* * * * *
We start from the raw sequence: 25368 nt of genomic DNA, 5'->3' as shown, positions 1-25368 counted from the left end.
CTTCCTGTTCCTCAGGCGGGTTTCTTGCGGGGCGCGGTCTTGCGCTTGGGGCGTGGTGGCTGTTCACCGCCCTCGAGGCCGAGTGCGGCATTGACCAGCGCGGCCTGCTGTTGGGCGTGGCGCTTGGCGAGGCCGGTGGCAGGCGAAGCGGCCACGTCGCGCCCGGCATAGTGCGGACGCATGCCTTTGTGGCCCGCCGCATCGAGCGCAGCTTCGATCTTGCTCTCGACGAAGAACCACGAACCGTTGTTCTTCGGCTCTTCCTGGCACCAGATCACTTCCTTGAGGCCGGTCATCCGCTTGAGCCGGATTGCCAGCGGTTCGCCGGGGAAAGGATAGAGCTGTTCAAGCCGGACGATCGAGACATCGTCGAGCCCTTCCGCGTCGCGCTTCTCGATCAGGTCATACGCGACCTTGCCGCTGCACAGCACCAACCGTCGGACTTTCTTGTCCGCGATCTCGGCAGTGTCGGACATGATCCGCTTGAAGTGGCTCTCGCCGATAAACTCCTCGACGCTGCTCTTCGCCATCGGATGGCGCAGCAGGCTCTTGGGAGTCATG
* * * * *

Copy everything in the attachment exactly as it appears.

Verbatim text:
We start from the raw sequence: 25368 nt of genomic DNA, 5'->3' as shown, positions 1-25368 counted from the left end.
CTTCCTGTTCCTCAGGCGGGTTTCTTGCGGGGCGCGGTCTTGCGCTTGGGGCGTGGTGGCTGTTCACCGCCCTCGAGGCCGAGTGCGGCATTGACCAGCGCGGCCTGCTGTTGGGCGTGGCGCTTGGCGAGGCCGGTGGCAGGCGAAGCGGCCACGTCGCGCCCGGCATAGTGCGGACGCATGCCTTTGTGGCCCGCCGCATCGAGCGCAGCTTCGATCTTGCTCTCGACGAAGAACCACGAACCGTTGTTCTTCGGCTCTTCCTGGCACCAGATCACTTCCTTGAGGCCGGTCATCCGCTTGAGCCGGATTGCCAGCGGTTCGCCGGGGAAAGGATAGAGCTGTTCAAGCCGGACGATCGAGACATCGTCGAGCCCTTCCGCGTCGCGCTTCTCGATCAGGTCATACGCGACCTTGCCGCTGCACAGCACCAACCGTCGGACTTTCTTGTCCGCGATCTCGGCAGTGTCGGACATGATCCGCTTGAAGTGGCTCTCGCCGATAAACTCCTCGACGCTGCTCTTCGCCATCGGATGGCGCAGCAGGCTCTTGGGAGTCATG